Asylum seekers' camp: 'No consultation' says Welsh Government

Media caption,
Villagers say they have "concerns" about the plan to house asylum seekers

There was no consultation with local communities or the Welsh Government over possible plans to house about 250 asylum seekers at a military base, it has been claimed.

The Penally Army centre in Pembrokeshire is one of several sites being considered by the Home Office.

But the Welsh Government said on social media it had not been approached.

The UK's Welsh Secretary Simon Hart said he was seeking "further clarification" on the proposals.

In a statement on Twitter, Welsh Government officials said: "The UK Government didn't consult the local community, local services or us about their plans to use a military base in Wales for asylum seekers.

"We believe people fleeing war and conflict deserve the best possible start in a new country.

"We must do better."

Image caption,
It has been confirmed the Penally Training Camp is on a list of potential locations to house asylum seekers

The Home Office said it was working with the council and police to ensure "vulnerable asylum seekers" had suitable accommodation.

Facilities in south-east England are under strain, so people seeking asylum may be sent to Pembrokeshire instead.

"During these unprecedented times, the government is working with a range of partners and across departments to secure further accommodation and the MoD has offered use of some of its sites," said a Home Office official.

"When using contingency accommodation we work closely with organisations, including local authorities and law enforcement, throughout the process to ensure value for money and that vulnerable asylum seekers, who would otherwise be destitute, have suitable accommodation while their claims are processed."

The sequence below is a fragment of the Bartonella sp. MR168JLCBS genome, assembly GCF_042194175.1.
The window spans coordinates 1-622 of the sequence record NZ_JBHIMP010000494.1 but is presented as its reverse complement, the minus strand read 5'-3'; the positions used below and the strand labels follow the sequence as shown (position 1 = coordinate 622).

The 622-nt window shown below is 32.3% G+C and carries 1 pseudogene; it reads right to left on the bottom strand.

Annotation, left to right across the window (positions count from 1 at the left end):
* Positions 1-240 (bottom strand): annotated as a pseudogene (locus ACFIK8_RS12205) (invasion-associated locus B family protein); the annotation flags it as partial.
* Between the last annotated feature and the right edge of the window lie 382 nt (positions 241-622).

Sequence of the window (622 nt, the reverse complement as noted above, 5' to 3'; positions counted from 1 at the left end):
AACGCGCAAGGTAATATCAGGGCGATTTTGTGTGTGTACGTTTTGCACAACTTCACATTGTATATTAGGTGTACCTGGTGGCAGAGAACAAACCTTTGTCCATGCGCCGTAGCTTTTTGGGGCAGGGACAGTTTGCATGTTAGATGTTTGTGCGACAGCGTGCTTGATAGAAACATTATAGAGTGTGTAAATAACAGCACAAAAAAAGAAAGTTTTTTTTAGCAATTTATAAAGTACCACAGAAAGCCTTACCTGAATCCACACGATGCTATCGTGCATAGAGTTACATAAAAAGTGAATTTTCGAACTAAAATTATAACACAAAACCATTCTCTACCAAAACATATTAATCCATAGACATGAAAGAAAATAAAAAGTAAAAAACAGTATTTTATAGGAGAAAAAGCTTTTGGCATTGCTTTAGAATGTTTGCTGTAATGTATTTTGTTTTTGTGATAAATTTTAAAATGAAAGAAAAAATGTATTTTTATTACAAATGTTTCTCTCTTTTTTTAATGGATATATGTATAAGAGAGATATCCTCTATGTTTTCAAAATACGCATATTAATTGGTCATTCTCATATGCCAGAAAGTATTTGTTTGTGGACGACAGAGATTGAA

Image caption,
Protesters and counter-protesters gathered outside the site on Tuesday evening

Confirmation about the possible plans led to a protest from local residents on Tuesday.

The Police and Crime Commissioner for Dyfed-Powys Dafydd Llywelyn said he had written to Home Secretary Priti Patel over the issue.

"I am deeply concerned about the lack of clarity relating to the proposed arrangements," he said.

"Greater strategic planning and engagement is needed to ensure we support and safeguard these vulnerable individuals and respond to local concerns."

Image caption,
Local MP and Welsh Secretary Simon Hart says he appreciates residents have concerns

Simon Hart, who is also the MP for Penally, said he appreciated residents were "concerned about a number of issues" which he had raised with Priti Patel.

"For example, I have asked how long the site will be used, what the security arrangements will be and whether the Home Office will be funding any additional costs that Pembrokeshire County Council, Hywel Dda Health Board and Dyfed Powys Police might incur."

He said he would publish replies on his Facebook page as soon as he received them.

"In the meantime I am keen to avoid too much speculation in case this causes increased tension and concern."